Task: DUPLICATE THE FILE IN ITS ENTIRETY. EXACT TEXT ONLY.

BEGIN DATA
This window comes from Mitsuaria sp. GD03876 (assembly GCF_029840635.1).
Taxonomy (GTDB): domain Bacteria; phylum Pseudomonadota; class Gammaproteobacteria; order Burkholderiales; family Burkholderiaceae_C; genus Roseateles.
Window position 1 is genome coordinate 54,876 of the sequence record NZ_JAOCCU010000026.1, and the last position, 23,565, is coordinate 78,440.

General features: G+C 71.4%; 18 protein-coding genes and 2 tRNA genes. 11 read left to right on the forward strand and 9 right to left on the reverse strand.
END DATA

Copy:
This window comes from Mitsuaria sp. GD03876 (assembly GCF_029840635.1).
Taxonomy (GTDB): domain Bacteria; phylum Pseudomonadota; class Gammaproteobacteria; order Burkholderiales; family Burkholderiaceae_C; genus Roseateles.
Window position 1 is genome coordinate 54,876 of the sequence record NZ_JAOCCU010000026.1, and the last position, 23,565, is coordinate 78,440.

General features: G+C 71.4%; 18 protein-coding genes and 2 tRNA genes. 11 read left to right on the forward strand and 9 right to left on the reverse strand.